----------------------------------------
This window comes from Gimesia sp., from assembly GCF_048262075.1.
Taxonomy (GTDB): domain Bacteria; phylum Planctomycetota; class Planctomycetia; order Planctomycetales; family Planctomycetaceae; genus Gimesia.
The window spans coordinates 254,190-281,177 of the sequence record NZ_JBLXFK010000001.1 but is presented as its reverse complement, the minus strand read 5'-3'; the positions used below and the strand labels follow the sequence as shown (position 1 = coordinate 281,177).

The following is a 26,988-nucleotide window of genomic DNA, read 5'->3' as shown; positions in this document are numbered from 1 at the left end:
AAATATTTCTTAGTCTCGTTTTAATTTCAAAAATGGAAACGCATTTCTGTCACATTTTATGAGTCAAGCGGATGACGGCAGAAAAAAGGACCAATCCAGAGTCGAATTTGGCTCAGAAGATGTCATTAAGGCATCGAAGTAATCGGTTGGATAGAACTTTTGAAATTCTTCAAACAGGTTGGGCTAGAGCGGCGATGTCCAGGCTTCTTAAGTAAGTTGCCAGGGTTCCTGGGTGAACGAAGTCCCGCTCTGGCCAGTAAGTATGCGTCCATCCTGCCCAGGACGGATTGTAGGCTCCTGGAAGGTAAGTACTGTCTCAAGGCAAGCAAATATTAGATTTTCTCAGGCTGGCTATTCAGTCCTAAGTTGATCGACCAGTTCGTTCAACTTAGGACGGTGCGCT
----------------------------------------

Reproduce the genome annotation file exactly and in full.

This window comes from Gimesia sp., from assembly GCF_048262075.1.
Taxonomy (GTDB): domain Bacteria; phylum Planctomycetota; class Planctomycetia; order Planctomycetales; family Planctomycetaceae; genus Gimesia.
The window spans coordinates 254,190-281,177 of the sequence record NZ_JBLXFK010000001.1 but is presented as its reverse complement, the minus strand read 5'-3'; the positions used below and the strand labels follow the sequence as shown (position 1 = coordinate 281,177).

The following is a 26,988-nucleotide window of genomic DNA, read 5'->3' as shown; positions in this document are numbered from 1 at the left end:
AAATATTTCTTAGTCTCGTTTTAATTTCAAAAATGGAAACGCATTTCTGTCACATTTTATGAGTCAAGCGGATGACGGCAGAAAAAAGGACCAATCCAGAGTCGAATTTGGCTCAGAAGATGTCATTAAGGCATCGAAGTAATCGGTTGGATAGAACTTTTGAAATTCTTCAAACAGGTTGGGCTAGAGCGGCGATGTCCAGGCTTCTTAAGTAAGTTGCCAGGGTTCCTGGGTGAACGAAGTCCCGCTCTGGCCAGTAAGTATGCGTCCATCCTGCCCAGGACGGATTGTAGGCTCCTGGAAGGTAAGTACTGTCTCAAGGCAAGCAAATATTAGATTTTCTCAGGCTGGCTATTCAGTCCTAAGTTGATCGACCAGTTCGTTCAACTTAGGACGGTGCGCT